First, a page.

She’s perfectly comfortable discussing home makeovers, explaining complex crafts projects in a step-by-step fashion…even grabbing some power tools and showing viewers how she built a “garden bridge” to avoid trampling her perennials. So when it came time for lifestyle guru Martha Stewart to have some renovation work done in on her teeth—in this case, a dental bridge—she didn’t shy away from the camera: In fact, she live-tweeted the bridgework procedure straight from her dentist’s chair, with before-and-after pictures!
We’re always happy when people like Stewart, who appreciate good craftsmanship, take time to recognize the careful work that goes into dental restorations. But in case you aren’t sure how dental bridges work, or where and when they can be used, here’s a brief guide.
If you have spaces in your smile from missing teeth, dental bridgework is one good way to solve the problem. (Dental implants are another; a major difference between the two systems is that bridgework is fastened to existing, healthy teeth on either side of the gap, while an implant tooth is affixed by a small metal post placed into the jaw bone in a minor surgical procedure.) The bridge itself consists of a series of three or more crowns (prosthetic teeth) fabricated as a single unit. The crowns on the edges are affixed to existing teeth; those in the center replace teeth that are missing.
There’s a good deal of artistry in a well-made bridge, which results from the collaboration between dentists and laboratory technicians. In fact, every piece of dental bridgework is custom-made for each individual, perfectly matching their dental anatomy in terms of color, size and shape. In the traditional method, the dentist makes a model of the patient’s mouth, which is sent to a dental lab. The lab uses the model to fabricate the prosthetic teeth, and then sends the completed bridge to the dentist for placement. Today, however, some dentists have mini-labs in their offices, which use high-tech equipment to produce bridgework on demand.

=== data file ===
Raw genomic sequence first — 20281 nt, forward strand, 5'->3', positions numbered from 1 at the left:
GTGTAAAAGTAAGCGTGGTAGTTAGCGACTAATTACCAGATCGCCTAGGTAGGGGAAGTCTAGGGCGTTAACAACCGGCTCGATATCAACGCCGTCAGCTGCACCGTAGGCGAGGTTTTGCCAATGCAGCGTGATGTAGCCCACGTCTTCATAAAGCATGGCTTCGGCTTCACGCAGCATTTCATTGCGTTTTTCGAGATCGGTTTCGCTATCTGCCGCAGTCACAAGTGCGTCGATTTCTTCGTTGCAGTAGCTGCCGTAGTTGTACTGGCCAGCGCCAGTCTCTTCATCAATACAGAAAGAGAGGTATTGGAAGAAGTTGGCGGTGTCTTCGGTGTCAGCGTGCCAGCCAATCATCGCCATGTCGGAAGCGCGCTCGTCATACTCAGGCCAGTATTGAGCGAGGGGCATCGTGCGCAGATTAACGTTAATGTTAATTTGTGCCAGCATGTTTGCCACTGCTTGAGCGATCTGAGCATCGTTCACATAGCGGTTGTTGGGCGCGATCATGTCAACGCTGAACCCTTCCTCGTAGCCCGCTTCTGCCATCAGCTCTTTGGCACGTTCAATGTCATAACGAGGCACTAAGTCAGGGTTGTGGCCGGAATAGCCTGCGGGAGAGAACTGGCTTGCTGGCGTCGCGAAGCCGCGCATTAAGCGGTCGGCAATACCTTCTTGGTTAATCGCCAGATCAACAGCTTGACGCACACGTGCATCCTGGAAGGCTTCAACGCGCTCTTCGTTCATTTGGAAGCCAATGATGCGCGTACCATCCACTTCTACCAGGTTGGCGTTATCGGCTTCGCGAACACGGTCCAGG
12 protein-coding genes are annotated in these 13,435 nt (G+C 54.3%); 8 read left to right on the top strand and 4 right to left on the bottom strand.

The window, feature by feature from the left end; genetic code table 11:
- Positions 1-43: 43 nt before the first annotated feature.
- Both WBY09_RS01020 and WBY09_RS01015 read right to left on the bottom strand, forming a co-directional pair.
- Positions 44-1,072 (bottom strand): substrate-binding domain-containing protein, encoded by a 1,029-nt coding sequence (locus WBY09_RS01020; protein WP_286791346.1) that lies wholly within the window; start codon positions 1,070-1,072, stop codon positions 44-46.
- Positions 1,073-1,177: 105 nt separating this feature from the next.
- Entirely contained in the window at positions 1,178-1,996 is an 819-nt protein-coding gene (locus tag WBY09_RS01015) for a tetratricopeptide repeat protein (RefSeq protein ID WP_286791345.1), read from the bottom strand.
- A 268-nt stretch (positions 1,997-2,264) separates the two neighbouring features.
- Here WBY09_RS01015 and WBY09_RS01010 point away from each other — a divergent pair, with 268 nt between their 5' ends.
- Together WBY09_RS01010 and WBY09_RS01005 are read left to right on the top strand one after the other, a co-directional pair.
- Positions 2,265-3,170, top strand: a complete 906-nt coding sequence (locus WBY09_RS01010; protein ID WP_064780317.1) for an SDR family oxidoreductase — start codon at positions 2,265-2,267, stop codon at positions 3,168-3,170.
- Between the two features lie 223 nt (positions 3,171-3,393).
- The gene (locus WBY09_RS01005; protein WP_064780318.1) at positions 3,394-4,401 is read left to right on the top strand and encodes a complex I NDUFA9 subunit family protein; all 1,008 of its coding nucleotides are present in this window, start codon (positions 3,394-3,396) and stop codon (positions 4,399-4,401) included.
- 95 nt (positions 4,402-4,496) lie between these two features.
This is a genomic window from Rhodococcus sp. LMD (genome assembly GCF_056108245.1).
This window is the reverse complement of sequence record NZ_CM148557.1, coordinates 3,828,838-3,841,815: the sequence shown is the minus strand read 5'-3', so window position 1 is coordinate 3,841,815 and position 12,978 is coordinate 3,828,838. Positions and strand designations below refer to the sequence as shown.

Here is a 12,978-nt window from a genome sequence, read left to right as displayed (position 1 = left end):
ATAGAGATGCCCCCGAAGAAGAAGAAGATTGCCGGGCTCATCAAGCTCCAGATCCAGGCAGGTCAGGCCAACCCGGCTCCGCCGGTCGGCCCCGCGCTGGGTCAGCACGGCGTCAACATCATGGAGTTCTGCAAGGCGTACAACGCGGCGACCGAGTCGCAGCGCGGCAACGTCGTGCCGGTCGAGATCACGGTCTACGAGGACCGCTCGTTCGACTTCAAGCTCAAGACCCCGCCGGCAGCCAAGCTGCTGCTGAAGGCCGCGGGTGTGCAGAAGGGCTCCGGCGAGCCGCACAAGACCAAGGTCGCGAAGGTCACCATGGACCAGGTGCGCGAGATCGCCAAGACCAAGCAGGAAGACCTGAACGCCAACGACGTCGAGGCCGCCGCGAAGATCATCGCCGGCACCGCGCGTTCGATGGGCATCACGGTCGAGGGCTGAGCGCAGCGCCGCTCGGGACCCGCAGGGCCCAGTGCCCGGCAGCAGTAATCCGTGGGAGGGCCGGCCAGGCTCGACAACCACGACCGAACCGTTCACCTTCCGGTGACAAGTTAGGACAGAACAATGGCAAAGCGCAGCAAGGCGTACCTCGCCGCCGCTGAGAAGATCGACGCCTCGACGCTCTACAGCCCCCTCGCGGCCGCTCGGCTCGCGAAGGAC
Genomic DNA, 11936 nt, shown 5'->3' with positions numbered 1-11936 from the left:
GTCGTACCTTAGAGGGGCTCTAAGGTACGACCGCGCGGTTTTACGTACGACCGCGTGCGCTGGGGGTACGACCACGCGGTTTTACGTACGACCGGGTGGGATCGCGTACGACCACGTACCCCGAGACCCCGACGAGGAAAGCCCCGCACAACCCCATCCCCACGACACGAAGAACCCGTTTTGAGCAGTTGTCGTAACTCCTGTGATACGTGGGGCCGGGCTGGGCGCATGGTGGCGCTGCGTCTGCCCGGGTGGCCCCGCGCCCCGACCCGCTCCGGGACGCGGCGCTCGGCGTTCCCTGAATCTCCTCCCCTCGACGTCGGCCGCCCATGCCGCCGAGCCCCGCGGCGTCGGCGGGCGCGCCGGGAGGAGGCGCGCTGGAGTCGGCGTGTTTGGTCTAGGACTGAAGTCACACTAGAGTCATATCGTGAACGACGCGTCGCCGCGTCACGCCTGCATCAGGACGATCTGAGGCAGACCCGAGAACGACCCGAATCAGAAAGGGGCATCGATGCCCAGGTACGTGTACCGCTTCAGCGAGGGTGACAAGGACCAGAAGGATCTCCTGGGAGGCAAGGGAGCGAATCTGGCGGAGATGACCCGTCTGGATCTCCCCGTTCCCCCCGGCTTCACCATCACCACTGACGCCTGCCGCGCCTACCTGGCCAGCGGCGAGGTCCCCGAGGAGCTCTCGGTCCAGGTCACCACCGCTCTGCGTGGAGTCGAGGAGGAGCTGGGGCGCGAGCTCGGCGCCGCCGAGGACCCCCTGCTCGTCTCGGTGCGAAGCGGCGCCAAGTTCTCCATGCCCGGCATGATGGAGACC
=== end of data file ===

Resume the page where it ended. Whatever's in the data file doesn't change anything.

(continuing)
In order for a bridge to be firmly anchored, the natural teeth that support it (called abutment teeth) must first be prepared. This means that some tooth structure must be removed so that the crowns can be placed over them and cemented securely; it’s similar to the tooth restoration procedure called a crown or a “cap.” Once fixed in place, dental bridgework can be expected to last around ten or more years. The removal of healthy tooth material, however, can sometimes weaken the natural tooth or make it more prone to decay. That’s one reason why people who have bridgework must be especially careful to keep their oral hygiene as good as it can be.
What did Martha think about her bridgework? “I’m extremely satisfied,” she said. “When observed, you cannot tell that it’s not my real tooth.”
So if you have a missing tooth, ask your dentist whether dental bridgework might be right for you. Call us at 1-800-238-5163 to find out about how dental savings plans can help make quality dental care affordable.